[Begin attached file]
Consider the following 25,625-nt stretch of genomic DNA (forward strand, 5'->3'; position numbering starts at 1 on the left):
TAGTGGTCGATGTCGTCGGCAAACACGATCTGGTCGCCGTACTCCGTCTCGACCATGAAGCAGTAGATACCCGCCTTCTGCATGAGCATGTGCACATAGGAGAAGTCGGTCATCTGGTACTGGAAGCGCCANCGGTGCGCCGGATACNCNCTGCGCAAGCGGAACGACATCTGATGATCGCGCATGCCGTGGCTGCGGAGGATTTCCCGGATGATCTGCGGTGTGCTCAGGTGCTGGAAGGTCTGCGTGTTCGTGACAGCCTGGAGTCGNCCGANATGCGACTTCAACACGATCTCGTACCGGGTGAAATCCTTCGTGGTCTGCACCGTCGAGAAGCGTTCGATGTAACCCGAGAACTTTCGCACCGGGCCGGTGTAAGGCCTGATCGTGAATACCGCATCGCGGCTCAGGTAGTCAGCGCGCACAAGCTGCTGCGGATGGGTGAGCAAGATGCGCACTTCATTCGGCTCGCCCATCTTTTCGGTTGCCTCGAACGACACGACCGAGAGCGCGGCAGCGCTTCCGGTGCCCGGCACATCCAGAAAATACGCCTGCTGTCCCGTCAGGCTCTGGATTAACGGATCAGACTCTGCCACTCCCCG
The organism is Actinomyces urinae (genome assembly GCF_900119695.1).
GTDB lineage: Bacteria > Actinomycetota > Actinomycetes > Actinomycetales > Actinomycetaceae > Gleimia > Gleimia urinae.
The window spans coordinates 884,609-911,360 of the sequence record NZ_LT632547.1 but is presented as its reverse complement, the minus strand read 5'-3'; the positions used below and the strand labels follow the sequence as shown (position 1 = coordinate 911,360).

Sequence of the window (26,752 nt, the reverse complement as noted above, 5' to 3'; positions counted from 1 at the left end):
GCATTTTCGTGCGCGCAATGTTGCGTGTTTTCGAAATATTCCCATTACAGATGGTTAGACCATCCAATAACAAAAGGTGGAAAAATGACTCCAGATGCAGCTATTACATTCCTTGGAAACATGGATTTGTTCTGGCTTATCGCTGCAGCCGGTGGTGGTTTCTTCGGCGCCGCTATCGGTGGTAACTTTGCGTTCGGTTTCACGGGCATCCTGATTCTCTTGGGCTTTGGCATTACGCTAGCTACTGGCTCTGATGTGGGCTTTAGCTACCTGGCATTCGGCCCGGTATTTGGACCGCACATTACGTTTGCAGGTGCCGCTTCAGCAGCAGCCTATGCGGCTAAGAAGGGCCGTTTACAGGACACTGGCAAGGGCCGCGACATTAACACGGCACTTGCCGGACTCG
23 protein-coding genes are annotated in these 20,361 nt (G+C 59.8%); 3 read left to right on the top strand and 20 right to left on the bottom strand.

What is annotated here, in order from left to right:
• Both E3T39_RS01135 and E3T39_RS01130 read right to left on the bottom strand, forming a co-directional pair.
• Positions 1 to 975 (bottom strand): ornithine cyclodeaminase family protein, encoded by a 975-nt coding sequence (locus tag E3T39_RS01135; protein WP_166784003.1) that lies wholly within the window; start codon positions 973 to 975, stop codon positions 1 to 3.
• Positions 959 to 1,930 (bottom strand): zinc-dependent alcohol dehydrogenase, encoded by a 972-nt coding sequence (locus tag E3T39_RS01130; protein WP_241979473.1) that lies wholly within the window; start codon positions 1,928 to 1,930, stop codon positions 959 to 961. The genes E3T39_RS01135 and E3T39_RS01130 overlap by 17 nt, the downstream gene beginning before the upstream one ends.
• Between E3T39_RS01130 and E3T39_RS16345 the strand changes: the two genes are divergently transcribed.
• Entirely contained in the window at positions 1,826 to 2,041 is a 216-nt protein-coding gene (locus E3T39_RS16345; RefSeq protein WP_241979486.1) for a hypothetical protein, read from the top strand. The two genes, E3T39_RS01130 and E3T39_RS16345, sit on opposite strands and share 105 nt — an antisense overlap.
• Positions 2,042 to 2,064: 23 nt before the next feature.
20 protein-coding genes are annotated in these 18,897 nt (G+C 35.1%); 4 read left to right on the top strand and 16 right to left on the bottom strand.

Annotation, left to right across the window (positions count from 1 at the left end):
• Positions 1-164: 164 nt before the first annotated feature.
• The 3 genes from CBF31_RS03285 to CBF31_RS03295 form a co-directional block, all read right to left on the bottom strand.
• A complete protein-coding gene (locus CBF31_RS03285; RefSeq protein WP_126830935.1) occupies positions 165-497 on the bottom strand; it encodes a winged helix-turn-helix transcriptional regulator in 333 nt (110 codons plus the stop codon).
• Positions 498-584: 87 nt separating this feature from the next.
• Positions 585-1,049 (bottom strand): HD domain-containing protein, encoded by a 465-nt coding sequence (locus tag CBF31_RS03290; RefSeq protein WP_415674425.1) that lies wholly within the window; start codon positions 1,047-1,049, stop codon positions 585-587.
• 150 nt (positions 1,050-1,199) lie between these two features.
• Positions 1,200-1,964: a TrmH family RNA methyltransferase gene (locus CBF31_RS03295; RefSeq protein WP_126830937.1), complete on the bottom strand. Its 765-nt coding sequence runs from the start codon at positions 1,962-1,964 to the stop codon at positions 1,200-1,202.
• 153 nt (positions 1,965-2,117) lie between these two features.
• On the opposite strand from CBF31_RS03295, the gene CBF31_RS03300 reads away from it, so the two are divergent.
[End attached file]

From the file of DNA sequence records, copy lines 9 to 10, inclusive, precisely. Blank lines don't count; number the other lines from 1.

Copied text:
What is annotated here, in order from left to right:
• Both E3T39_RS01135 and E3T39_RS01130 read right to left on the bottom strand, forming a co-directional pair.